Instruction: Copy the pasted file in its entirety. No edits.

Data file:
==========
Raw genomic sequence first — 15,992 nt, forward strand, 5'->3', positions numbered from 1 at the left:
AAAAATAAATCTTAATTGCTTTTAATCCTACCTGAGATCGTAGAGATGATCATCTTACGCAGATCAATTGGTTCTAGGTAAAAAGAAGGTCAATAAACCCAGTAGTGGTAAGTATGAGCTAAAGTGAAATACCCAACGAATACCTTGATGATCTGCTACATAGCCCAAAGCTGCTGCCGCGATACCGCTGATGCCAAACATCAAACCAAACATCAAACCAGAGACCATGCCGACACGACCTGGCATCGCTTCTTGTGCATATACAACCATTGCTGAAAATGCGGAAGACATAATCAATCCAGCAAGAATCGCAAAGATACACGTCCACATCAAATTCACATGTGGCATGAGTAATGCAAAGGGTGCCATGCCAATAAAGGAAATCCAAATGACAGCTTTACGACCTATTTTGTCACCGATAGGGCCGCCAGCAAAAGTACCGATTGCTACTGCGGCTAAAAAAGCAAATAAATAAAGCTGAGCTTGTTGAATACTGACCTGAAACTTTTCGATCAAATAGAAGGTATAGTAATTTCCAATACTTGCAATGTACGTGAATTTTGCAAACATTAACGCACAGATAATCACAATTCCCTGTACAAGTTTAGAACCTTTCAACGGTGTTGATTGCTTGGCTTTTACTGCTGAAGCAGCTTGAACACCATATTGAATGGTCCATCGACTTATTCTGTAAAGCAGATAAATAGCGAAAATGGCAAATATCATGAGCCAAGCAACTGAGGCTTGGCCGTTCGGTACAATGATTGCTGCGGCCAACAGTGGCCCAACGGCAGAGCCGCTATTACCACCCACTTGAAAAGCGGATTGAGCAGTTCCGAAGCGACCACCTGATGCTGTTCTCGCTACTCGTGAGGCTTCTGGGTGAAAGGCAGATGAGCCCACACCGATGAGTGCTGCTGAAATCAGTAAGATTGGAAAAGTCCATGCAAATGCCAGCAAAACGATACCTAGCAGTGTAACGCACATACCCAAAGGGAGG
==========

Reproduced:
Raw genomic sequence first — 15,992 nt, forward strand, 5'->3', positions numbered from 1 at the left:
AAAAATAAATCTTAATTGCTTTTAATCCTACCTGAGATCGTAGAGATGATCATCTTACGCAGATCAATTGGTTCTAGGTAAAAAGAAGGTCAATAAACCCAGTAGTGGTAAGTATGAGCTAAAGTGAAATACCCAACGAATACCTTGATGATCTGCTACATAGCCCAAAGCTGCTGCCGCGATACCGCTGATGCCAAACATCAAACCAAACATCAAACCAGAGACCATGCCGACACGACCTGGCATCGCTTCTTGTGCATATACAACCATTGCTGAAAATGCGGAAGACATAATCAATCCAGCAAGAATCGCAAAGATACACGTCCACATCAAATTCACATGTGGCATGAGTAATGCAAAGGGTGCCATGCCAATAAAGGAAATCCAAATGACAGCTTTACGACCTATTTTGTCACCGATAGGGCCGCCAGCAAAAGTACCGATTGCTACTGCGGCTAAAAAAGCAAATAAATAAAGCTGAGCTTGTTGAATACTGACCTGAAACTTTTCGATCAAATAGAAGGTATAGTAATTTCCAATACTTGCAATGTACGTGAATTTTGCAAACATTAACGCACAGATAATCACAATTCCCTGTACAAGTTTAGAACCTTTCAACGGTGTTGATTGCTTGGCTTTTACTGCTGAAGCAGCTTGAACACCATATTGAATGGTCCATCGACTTATTCTGTAAAGCAGATAAATAGCGAAAATGGCAAATATCATGAGCCAAGCAACTGAGGCTTGGCCGTTCGGTACAATGATTGCTGCGGCCAACAGTGGCCCAACGGCAGAGCCGCTATTACCACCCACTTGAAAAGCGGATTGAGCAGTTCCGAAGCGACCACCTGATGCTGTTCTCGCTACTCGTGAGGCTTCTGGGTGAAAGGCAGATGAGCCCACACCGATGAGTGCTGCTGAAATCAGTAAGATTGGAAAAGTCCATGCAAATGCCAGCAAAACGATACCTAGCAGTGTAACGCACATACCCAAAGGGAGG